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Jepson Field Book Transcriptions · Jepson Herbarium

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51_78
Cambridge, England
a large number of type photographs have been made in Brazil. A.S. Hitchcock said that the grass types in the Grass Herbarium _ are segregated and kept in a separate case.
The listening carefully to indistinct speakers is very tiring. L. H. Knoche thinks that those foreigners who speak in English are hardest, most exhausting on the nervous system; but I myself find it very difficult to follow the English, usually without being very attentive. In fact any one who does not think of clear delivery requires effort for the listener. Hitchcock is one of the best speakers we have from the U.S. in taxonomy, though M.L. Fernald excels even him.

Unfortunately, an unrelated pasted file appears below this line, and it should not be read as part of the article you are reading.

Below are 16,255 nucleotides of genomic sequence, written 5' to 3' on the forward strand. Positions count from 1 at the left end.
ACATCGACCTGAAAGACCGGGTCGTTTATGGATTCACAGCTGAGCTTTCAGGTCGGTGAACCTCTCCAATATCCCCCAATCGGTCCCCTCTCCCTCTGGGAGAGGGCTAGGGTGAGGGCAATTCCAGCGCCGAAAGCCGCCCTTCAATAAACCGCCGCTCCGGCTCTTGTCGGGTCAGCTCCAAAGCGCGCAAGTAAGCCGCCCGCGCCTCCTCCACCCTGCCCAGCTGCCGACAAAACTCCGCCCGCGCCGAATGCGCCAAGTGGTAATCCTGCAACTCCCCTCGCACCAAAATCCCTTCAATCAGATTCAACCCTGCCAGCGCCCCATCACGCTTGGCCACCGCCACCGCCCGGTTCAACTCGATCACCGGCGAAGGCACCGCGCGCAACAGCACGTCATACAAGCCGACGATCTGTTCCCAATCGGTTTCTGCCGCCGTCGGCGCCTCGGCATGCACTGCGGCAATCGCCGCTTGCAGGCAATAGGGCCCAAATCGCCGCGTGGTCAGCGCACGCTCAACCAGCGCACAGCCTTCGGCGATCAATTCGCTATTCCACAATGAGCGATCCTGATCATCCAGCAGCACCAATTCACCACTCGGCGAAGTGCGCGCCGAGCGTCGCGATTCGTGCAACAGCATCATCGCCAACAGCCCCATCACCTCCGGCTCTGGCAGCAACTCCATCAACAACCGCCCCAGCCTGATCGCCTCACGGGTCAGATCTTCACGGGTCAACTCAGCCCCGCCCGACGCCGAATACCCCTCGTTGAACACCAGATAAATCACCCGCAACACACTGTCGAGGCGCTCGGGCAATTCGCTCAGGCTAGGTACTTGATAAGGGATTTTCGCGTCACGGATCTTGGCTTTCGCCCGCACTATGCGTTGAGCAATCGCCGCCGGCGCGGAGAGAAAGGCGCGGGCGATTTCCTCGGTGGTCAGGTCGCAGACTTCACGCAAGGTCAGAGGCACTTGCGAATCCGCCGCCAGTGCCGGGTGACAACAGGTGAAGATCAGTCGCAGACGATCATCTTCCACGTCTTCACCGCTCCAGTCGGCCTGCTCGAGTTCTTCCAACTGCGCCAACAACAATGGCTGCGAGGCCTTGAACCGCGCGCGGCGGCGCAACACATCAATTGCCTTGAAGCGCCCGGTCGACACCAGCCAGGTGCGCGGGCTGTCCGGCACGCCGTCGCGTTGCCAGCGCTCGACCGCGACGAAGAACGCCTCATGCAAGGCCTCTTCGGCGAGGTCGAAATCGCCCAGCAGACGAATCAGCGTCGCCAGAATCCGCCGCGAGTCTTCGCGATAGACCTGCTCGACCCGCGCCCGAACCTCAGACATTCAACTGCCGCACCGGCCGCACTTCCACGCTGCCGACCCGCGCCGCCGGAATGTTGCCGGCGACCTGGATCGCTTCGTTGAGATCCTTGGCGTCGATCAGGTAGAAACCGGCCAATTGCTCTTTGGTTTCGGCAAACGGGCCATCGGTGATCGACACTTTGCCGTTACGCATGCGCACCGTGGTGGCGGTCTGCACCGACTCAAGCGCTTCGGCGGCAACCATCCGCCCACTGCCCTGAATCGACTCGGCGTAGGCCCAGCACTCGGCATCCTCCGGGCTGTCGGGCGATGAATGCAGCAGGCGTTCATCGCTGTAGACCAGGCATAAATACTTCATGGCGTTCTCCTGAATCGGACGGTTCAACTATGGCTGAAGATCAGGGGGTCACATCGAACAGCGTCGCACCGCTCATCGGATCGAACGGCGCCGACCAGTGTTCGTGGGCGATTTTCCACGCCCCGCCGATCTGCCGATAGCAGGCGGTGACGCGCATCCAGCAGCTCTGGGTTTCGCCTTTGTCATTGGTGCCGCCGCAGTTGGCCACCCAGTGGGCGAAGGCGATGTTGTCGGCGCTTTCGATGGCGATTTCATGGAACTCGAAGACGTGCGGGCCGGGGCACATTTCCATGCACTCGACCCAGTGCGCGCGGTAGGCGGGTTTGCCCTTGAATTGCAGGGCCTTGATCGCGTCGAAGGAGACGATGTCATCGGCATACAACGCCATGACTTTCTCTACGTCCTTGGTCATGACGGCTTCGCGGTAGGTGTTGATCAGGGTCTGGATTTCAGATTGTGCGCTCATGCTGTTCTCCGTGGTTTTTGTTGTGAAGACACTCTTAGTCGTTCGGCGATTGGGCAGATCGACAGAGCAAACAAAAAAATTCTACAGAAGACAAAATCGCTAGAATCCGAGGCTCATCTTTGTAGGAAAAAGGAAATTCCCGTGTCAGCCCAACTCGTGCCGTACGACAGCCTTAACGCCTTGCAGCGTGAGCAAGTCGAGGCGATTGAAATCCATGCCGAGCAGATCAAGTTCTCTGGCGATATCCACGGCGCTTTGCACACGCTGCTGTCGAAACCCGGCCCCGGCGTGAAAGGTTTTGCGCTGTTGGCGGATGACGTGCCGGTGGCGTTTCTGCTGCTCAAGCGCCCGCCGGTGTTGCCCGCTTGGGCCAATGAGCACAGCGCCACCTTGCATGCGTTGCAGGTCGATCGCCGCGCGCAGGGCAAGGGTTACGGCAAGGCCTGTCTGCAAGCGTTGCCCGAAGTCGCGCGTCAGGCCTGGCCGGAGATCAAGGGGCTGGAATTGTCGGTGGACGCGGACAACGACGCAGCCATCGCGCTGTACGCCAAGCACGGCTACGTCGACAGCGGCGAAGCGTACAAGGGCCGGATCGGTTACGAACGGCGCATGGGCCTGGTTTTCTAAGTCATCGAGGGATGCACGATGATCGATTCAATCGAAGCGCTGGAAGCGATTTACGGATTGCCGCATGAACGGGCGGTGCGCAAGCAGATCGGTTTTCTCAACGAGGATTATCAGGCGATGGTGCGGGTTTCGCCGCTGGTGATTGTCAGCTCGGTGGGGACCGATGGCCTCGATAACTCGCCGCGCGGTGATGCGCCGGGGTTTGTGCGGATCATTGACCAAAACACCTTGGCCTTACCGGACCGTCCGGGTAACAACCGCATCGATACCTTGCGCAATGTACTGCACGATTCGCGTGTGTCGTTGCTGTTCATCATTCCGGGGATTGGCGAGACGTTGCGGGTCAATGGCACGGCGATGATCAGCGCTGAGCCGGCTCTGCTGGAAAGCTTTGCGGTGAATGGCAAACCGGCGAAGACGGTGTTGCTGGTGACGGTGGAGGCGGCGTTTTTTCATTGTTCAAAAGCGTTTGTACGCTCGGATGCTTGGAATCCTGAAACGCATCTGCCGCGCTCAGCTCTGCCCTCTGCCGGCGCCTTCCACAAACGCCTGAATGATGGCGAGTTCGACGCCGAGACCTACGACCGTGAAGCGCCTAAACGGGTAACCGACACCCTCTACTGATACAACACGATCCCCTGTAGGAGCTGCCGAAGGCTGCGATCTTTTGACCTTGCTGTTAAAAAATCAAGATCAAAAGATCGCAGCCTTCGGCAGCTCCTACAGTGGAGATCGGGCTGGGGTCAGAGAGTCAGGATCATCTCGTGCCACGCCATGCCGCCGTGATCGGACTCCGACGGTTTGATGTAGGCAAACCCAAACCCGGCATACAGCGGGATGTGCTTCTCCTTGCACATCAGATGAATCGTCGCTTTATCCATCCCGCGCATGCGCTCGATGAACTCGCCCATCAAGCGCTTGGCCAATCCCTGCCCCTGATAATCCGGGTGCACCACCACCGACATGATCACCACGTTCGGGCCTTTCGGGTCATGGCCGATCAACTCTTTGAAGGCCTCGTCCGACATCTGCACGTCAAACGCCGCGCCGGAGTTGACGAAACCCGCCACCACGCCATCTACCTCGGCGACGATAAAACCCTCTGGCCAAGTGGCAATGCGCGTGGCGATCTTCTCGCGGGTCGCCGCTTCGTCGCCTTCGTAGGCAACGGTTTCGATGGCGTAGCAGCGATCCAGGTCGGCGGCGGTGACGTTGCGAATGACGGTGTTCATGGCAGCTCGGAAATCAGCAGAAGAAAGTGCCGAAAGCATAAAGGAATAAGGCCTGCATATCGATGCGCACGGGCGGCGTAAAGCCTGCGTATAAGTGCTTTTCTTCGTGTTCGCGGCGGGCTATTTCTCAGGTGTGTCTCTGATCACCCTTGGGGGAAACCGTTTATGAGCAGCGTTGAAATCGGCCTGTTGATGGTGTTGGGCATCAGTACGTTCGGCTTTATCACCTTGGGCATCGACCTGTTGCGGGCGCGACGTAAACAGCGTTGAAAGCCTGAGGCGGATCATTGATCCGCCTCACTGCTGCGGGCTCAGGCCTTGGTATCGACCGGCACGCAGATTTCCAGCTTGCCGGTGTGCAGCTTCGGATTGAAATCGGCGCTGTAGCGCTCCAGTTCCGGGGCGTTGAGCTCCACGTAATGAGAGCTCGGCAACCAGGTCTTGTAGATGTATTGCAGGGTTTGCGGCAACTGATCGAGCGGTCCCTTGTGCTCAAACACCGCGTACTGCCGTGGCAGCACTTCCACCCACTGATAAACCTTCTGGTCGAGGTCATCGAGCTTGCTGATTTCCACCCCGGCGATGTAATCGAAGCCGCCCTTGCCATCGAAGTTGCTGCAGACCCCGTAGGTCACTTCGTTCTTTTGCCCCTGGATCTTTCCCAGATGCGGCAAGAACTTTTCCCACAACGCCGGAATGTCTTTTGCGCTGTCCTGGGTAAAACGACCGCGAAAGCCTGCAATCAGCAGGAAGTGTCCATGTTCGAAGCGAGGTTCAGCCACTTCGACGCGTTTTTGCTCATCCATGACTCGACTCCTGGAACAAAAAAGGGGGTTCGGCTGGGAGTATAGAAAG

_ U.S. National Herbarium
51_79
Aug. 18, 1839
- The nomenclature session this afternnon was warmly contested all along the line. The main contention centered on the conservation of specific names, nomina specifica conservanda. The Americans rather generally, the South Africans and Australians were for it. The Germans and Swiss and French were against it. The British Committee were originally for it, but abandoned the plan as impracticable. The strongest arguments for it related to long-continued usage, nomina familiara, and to usage in horticulture, agriculture, forestry, medicine. The argument against it was that there would be no end to the proposing of species for the conservanda specifica list and would eventually lessen the weight and authority of the rules. Voting was by ballot. Dr. Hill wrote on the blackboard:
Ballot no. 1.
Art. 20
Oui Non
Yes No
Yah Nein
When a number of persons in the
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